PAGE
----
24 Hours of Le Mans for more than a
decade. The idea that the French
endurance classic is a proving ground for
automotive technologies destined for the
street was reinvigorated when Audi
introduced the direct-injection version of
its R8 prototype in 2001. It gained further
momentum on the arrival of the German
manufacturer’s turbodiesel R10 five years
later, then snowballed with the start of the
battle of the hybrids between Audi and
Toyota in 2012. For 2014, the relevance
factor is about to go exponential.
A new set of LMP1 regulations for
Le Mans and the World Endurance
Championship next year will place the
emphasis firmly on efficiency. Each car
will be given a set amount of energy and,
for those run by manufacturers, be
required to recoup more of it than ever
via energy-retrieval systems. There are no
limits on the size of the engine, just a target
that the most efficient car should win.
Efficiency prizes are nothing new at
Le Mans. The Thermal Index of Efficiency
was first awarded at the race back in 1959
and its modern equivalent is the Michelin-sponsored Green X Challenge, which was
pioneered in the American Le Mans Series
from 2009. But these have been what
Vincent Beaumesnil, the sporting director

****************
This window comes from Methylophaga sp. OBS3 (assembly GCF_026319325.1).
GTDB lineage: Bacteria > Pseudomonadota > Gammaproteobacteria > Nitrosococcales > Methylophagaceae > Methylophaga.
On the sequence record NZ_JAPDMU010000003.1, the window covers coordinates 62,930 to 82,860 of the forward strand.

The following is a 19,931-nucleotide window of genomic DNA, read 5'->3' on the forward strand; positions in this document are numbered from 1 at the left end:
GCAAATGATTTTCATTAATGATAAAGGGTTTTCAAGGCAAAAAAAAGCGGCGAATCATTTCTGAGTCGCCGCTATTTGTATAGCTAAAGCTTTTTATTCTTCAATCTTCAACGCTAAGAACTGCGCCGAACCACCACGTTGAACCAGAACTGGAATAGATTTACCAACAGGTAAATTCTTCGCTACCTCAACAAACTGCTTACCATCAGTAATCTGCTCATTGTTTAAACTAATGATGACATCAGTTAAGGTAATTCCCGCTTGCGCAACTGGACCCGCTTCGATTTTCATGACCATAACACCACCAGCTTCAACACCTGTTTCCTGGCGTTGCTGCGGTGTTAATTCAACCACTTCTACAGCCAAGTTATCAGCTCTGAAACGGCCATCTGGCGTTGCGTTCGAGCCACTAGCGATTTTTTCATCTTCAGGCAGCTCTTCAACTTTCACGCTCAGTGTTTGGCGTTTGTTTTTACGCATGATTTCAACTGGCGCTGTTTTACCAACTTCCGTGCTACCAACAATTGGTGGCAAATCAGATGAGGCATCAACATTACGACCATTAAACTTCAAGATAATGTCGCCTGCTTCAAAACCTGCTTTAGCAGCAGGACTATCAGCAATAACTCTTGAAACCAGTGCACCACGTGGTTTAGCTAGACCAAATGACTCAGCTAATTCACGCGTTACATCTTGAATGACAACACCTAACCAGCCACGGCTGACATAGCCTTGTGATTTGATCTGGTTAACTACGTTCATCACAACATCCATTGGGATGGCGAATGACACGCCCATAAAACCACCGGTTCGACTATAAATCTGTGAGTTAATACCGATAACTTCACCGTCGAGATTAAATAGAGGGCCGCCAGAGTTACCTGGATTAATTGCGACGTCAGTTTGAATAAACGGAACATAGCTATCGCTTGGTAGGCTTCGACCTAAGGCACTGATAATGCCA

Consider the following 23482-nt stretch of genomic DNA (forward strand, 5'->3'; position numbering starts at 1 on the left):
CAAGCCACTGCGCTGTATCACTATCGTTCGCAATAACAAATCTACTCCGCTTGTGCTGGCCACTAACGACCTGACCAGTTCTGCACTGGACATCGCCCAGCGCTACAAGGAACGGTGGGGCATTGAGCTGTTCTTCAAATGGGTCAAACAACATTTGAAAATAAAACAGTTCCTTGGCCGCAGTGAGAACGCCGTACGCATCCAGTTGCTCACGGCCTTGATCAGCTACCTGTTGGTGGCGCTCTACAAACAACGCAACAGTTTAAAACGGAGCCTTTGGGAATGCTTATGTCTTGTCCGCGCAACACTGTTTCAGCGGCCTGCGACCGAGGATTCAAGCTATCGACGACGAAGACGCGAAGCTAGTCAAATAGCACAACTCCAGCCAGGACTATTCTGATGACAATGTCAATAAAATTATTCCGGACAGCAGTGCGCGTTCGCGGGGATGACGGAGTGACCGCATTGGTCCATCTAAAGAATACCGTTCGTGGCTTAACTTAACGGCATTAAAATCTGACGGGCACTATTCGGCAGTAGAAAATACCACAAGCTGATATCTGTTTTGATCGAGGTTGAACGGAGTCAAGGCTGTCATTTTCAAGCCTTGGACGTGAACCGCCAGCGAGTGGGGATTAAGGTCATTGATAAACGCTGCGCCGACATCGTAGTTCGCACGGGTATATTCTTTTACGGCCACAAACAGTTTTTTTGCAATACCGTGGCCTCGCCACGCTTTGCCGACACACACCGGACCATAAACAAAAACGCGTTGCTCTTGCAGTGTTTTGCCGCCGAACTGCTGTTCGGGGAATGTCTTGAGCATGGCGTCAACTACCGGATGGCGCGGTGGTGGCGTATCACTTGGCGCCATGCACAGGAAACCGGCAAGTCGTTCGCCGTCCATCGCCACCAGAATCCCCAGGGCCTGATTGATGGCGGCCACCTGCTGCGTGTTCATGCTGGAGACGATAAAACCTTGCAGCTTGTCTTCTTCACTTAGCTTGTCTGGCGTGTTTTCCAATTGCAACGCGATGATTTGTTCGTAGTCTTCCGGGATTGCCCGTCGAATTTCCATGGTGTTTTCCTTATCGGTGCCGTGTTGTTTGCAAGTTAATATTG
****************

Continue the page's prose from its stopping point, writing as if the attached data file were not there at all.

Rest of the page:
at the Le Mans-organizing Automobile
Club de l’Ouest, calls “parallel prizes.”
The ACO saw the potential to go further.
“We imagined regulations where
efficiency would not be a parallel or
secondary target, but would determine
whether or not you win,” explains
Beaumesnil. “We wanted to see how we
could come up with a set of rules to give a
strong incentive to manufacturers to build
the most efficient car, because that’s their
top priority when it comes to road cars.”
That’s led to a diametric shift in the way
power is controlled in the LMP1 division.
Since the mid-1990s, limiting airflow by the
use of air-restrictors had been the method
of choice. Now it will be done by controlling
the amount of fuel available to each car.
“The principle is to limit energy in order
to force the manufacturers to come up
with new technology,” says Beaumesnil.
“What we’re saying is, ‘It’s up to you make
the best of the fuel we give you.’”
The basic ideas, which incorporate a
fuel consumption reduction of between
20 and 22 percent, met with instant
approval from the manufacturers,
according to Beaumesnil.
“When we first put the idea on the table
in front of the manufacturers at a meeting
at the ACO in Le Mans, everyone said yes,”
he recalls. “I would say there was
100 percent agreement immediately.”
The first discussions back in the winter
A complex matrix of megajoules, fuel-flow rates and fuel tank
size, plus an “anything goes” approach to energy-recovery
systems, put relevancy and equality centerstage at Le Mans.
The calm before the storm...
A single Toyota TS030 has been
Audi’s opposition for most of the
2013 WEC. Next season, revised
LMP1 regulations have lured in
a third manufacturer (Porsche)
and, in theory, will allow
privateers to get on the same
page as the factory cars.
For the first time since 1998,
a factory Porsche team will be
racing for an overall win at the
24 Hours of Le Mans next year.
It’s gasoline-powered and – as
per the 2014 LMP1 rules – it
runs an energy-recovery system
(possibly flywheel-based). But
Porsche isn’t prepared to reveal
too much more just yet...
PORSCHE SIGNS UP